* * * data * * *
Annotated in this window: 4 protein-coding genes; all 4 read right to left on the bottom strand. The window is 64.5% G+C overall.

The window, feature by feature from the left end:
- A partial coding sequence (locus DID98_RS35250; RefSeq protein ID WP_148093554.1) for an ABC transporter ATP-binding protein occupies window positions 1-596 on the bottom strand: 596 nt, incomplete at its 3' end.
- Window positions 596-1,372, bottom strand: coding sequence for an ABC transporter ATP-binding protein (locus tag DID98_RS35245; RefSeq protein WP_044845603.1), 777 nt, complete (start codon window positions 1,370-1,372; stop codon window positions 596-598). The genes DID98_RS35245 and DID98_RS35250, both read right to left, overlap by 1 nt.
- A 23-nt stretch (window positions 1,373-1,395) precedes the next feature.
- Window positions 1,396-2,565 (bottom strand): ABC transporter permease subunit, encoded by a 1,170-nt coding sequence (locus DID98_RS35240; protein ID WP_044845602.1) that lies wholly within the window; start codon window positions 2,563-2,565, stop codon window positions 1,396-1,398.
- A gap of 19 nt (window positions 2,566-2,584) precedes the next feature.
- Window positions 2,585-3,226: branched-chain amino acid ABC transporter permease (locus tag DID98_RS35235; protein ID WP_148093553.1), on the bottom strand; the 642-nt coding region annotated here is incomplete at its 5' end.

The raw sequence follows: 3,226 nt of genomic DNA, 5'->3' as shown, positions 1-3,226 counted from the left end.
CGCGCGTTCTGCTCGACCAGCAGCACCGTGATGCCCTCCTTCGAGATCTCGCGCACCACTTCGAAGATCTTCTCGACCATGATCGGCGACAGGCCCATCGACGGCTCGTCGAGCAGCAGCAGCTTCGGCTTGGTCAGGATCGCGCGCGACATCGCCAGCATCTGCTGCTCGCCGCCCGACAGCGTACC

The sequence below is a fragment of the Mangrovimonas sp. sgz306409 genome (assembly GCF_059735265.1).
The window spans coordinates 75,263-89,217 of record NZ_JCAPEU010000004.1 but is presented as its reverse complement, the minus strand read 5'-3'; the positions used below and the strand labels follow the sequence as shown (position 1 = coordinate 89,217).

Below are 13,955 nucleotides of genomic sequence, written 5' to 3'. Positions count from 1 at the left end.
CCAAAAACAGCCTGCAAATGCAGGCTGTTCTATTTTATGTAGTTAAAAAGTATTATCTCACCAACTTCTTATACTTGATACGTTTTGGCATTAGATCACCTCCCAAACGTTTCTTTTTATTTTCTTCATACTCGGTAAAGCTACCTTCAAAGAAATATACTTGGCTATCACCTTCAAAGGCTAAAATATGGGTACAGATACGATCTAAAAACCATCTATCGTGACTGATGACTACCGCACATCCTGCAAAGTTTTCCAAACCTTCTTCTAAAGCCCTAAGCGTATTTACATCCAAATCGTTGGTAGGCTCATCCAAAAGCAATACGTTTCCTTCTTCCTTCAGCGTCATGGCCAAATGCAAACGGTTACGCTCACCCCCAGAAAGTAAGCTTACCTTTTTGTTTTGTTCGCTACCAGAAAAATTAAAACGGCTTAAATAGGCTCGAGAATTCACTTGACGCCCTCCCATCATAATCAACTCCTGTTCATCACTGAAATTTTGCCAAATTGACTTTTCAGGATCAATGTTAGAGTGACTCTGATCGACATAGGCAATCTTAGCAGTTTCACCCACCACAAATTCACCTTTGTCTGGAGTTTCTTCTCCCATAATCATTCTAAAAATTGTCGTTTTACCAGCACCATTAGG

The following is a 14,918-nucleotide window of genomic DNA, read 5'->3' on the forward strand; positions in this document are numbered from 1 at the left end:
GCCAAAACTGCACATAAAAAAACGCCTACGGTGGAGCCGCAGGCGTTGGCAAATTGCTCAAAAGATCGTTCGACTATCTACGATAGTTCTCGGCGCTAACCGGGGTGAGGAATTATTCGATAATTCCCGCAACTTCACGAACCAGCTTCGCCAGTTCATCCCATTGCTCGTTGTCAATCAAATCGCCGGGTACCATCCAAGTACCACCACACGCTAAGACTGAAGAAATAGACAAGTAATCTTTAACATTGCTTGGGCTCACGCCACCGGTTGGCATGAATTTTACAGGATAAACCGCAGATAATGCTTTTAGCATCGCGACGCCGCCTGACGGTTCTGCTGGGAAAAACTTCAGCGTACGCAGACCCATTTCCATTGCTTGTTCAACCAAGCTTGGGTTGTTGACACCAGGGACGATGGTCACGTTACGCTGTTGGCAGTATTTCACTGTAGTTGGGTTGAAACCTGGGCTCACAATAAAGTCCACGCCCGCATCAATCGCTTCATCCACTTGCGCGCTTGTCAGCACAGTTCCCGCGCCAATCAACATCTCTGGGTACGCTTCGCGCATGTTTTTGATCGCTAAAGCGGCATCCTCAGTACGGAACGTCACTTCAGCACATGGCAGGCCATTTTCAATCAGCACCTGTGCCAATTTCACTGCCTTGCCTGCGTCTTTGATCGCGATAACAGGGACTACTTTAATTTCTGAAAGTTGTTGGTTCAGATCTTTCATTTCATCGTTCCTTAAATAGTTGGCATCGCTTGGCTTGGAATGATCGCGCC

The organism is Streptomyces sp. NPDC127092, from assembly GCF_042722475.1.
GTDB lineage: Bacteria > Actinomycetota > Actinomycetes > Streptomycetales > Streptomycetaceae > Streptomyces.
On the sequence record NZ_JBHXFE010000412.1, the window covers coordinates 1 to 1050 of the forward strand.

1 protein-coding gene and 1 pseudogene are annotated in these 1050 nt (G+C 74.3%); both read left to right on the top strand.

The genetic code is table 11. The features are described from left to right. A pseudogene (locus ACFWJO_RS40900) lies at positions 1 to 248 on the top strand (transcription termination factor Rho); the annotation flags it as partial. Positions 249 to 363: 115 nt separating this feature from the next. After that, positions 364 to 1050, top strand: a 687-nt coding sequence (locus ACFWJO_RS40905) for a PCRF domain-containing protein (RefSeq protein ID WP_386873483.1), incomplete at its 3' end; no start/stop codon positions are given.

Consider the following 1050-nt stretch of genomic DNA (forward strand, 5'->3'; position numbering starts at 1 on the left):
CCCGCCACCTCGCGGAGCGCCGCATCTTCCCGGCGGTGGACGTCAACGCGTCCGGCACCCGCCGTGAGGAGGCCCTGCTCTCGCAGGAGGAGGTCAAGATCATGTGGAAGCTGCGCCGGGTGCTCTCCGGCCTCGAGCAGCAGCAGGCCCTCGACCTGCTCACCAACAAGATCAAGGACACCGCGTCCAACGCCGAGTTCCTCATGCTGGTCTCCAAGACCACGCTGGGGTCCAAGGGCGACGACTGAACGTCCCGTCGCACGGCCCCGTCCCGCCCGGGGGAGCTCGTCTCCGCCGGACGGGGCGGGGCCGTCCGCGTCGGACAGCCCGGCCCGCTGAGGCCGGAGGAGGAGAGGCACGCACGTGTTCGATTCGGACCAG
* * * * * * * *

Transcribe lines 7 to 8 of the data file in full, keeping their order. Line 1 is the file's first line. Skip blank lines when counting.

- A gap of 19 nt (window positions 2,566-2,584) precedes the next feature.
- Window positions 2,585-3,226: branched-chain amino acid ABC transporter permease (locus tag DID98_RS35235; protein ID WP_148093553.1), on the bottom strand; the 642-nt coding region annotated here is incomplete at its 5' end.